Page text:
Even assuming the existence of a contractual provision not to raise the employee contribution rate, plaintiffs still cannot succeed on their Contract Clause challenge because—at most—the City has breached a contract, not impaired one. Determining whether legislative action qualifies as a breach of contract or an impairment of contract “depends on the availability of a remedy in damages.” E & E Hauling, Inc. v. Forest Preserve Dist. of Du Page Cnty., Ill., 613 F.2d 675, 679 (7th Cir.1980) (citing Hays v. Port of Seattle, 251 U.S. 233, 237, 40 S.Ct. 125, 64 L.Ed. 243 (1920)). In other words, we must distinguish “between a measure that leaves the promisee with a remedy in damages for breach of contract and one that extinguishes the remedy.” Horwitz–Matthews, Inc. v. City of Chicago, 78 F.3d 1248, 1250 (7th Cir.1996). This formulation means that “where a city breaches a contract without a state legislative mandate as a defense, nothing generally prevents or excuses the city from performing its obligations, and thus the city will be liable for damages.” Crosby v. City of Gastonia, 682 F.Supp.2d 537, 543–44 (W.D.N.C.2010).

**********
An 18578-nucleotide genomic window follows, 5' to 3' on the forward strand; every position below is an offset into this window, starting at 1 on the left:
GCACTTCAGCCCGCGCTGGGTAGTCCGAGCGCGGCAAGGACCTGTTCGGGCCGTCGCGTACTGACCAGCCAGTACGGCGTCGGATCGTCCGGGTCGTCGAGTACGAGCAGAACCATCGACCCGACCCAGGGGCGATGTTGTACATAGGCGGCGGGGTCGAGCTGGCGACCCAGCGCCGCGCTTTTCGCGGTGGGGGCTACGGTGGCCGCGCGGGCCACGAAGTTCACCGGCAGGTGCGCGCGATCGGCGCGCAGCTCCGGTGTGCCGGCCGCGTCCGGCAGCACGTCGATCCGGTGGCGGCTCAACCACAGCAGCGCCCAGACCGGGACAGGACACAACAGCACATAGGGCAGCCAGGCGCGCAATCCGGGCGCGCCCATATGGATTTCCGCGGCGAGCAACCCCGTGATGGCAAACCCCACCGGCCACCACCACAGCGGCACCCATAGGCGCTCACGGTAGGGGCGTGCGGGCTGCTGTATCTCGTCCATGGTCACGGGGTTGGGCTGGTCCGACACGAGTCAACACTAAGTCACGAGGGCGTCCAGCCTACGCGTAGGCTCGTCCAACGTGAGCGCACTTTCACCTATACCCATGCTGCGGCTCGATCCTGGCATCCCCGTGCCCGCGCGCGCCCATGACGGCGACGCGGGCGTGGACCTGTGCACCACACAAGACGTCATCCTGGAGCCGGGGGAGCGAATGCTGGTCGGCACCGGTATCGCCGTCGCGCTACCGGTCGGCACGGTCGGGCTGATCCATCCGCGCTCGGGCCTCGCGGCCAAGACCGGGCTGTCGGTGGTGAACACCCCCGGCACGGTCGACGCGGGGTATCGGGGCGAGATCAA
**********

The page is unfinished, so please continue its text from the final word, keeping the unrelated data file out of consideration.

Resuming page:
Of course, there is no legislative mandate to speak of in this case. The local option is just that—an option. The State has not passed legislation “that would prevent a local government from fulfilling its obligations under a contract [such that] ․ the breaching local government is prevented by state law from performing .” Id. at 543. Because no state action has denied plaintiffs the possibility of a damages remedy, “it would be absurd to turn [the] breach of contract ․ into a violation of the federal Constitution.” Horwitz–Matthews, 78 F.3d at 1250.


Plaintiffs have failed to demonstrate that the City of Gadsden impaired their contractual rights in this case. Accordingly, the judgment of the District Court is